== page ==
Orkney's wildlife receives significant National Lottery and EU boost


An ambitious project to safeguard Orkney's wildlife has been given the green light after receiving support from the National Lottery and the EU’s LIFE programme. The Orkney Native Wildlife Project (ONWP) is set to be the biggest of its kind in the world, with the aim to safeguard the internationally important native wildlife found on the archipelago from a significant threat it faces: Stoat, an invasive, non-native predator.

More than a fifth of the UK's breeding Hen Harriers are found on Orkney (Per Schans Christensen).

A grant of £3.5 million has been awarded through the Heritage Lottery Fund, with the ambitious five-year project also receiving an extra £2.6 million from LIFE. The removal of Stoats will involve the recruitment of a team of specially skilled trappers, as well as training the UK’s first team of Stoat detection dogs. The project will also raise awareness of Orkney’s wildlife and the threats non-native species pose, working alongside local communities, schools, tourism groups, farmers and land managers.

Stoats were first reported on Orkney in 2010 and as the archipelago previously had no ground predators their presence threatens a host of species, including the Orkney Vole (which is found nowhere else in the world) and several ground-nesting birds, such as Hen Harrier, Short-eared Owl, Red-throated Diver and a range of waders and seabirds. The islands are home to more than a fifth of the UK’s breeding Hen Harriers and host nationally important numbers of nesting Eurasian Curlews.

ONWP is a partnership between RSPB Scotland, Scottish Natural Heritage (SNH) and Orkney Islands Council. Lucy Casot, head of the Heritage Lottery Fund in Scotland, commented: “This is an extremely important project for the Orkney Islands. Wildlife tourism plays a vital part in the economy of this remote area. With the help of funds raised through the National Lottery, the fragile ecological balance can be restored for the benefit of the rare wildlife that lives there and for the islands as a whole.”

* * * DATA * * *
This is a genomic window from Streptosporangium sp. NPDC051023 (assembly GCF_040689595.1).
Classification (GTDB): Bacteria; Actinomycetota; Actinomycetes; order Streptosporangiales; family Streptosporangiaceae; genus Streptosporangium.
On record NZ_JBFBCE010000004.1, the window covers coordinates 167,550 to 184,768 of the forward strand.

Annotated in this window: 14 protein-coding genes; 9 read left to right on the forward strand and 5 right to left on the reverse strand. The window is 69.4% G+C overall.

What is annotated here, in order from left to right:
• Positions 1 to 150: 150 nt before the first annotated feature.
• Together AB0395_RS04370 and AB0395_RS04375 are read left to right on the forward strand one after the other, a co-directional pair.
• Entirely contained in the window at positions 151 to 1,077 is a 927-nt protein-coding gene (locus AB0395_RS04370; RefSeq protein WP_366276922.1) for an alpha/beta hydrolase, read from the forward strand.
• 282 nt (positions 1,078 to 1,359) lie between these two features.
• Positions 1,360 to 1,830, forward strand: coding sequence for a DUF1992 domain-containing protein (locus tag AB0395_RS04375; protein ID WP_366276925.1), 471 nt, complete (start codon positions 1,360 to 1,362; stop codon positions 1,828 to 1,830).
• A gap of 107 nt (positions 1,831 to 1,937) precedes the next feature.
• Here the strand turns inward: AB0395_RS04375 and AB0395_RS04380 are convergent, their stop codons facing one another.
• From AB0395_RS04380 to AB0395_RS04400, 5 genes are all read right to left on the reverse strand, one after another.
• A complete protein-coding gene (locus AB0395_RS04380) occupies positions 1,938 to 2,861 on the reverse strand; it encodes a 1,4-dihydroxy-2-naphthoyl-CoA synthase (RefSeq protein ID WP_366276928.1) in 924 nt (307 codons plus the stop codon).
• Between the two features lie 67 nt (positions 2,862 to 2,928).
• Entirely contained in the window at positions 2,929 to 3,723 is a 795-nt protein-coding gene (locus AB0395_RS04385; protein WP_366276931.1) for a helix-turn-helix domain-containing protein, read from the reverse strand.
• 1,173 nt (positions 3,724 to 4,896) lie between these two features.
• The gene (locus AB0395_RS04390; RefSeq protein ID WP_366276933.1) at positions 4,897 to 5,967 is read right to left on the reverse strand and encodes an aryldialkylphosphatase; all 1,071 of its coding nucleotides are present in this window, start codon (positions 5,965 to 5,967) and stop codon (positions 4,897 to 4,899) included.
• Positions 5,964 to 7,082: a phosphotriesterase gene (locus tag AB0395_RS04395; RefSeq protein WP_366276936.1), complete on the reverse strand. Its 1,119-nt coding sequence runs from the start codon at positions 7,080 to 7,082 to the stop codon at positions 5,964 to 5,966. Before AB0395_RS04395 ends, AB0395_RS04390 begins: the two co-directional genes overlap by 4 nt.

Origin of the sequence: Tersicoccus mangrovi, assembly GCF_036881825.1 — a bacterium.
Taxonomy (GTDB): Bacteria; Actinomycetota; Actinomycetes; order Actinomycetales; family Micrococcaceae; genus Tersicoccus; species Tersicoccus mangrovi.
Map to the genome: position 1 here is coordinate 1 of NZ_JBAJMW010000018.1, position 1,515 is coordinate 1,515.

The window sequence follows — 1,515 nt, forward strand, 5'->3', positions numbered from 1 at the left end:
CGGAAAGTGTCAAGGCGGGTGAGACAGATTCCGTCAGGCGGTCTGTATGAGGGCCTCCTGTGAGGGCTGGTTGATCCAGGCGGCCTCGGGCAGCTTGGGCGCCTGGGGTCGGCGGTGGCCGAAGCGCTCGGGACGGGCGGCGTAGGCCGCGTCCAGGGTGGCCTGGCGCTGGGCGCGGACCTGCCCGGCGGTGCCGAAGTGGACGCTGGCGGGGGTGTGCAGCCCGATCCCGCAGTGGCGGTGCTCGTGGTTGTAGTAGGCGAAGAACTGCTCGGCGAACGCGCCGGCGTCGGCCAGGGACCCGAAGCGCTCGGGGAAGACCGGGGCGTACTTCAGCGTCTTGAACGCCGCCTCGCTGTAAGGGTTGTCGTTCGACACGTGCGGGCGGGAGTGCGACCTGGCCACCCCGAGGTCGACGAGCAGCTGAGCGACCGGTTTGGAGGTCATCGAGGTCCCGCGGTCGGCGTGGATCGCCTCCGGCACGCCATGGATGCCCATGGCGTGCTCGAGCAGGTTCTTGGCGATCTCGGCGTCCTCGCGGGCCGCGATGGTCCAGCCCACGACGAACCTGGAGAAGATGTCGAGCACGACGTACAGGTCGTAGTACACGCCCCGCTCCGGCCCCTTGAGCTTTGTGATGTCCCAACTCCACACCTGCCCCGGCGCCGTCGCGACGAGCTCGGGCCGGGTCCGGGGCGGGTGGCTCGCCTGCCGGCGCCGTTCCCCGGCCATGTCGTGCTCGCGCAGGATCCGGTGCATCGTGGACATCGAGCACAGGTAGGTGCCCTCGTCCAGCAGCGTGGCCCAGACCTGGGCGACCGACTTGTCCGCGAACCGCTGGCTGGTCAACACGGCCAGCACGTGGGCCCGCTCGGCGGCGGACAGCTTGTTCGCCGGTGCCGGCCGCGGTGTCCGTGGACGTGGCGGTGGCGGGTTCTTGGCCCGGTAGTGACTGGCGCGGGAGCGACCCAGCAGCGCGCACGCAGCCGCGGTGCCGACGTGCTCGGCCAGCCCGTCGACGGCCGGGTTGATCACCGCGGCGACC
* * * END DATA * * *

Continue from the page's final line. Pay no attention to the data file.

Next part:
The project will engage the local community with wildlife through several strategies. These include citizen science schemes, Stoat detection, protecting Stoat-free islands from invasion and ensuring measures are in place to prevent re-invasions in the future. These means of including the islanders in the project were chosen and developed through consultations that took place with stakeholders and local communities during a nine-month development phase that was also funded by the Heritage Lottery Fund.

Nationally important numbers of Eurasian Curlews breed on the archipelago (Tom Hines).

Councillor Graham Sinclair, Chair of Orkney Islands Council’s Development and Infrastructure Committee, said: “Orkney’s environment and the wildlife it supports make our islands a very special place to live and visit, something our community greatly values. This important project will benefit our local economy as well as our environment, by creating the equivalent of more than 20 full-time jobs. I commend the efforts Scottish Natural Heritage and RSPB Scotland have made in taking forward this initiative – and the significant support provided by the Heritage Lottery Fund and the EU.”

Anne McCall, Director of RSPB Scotland, added: “This project is vital to safeguard the amazing wildlife in Orkney and we’d like to thank HLF and LIFE for their support which is allowing it to proceed. The scale of the project is unprecedented; over the next five years we’ll be working with our project partners and Orcadians to ensure that the birds and mammals found in these islands have a secure future and are able to thrive in the long term without the threat of invasive species.”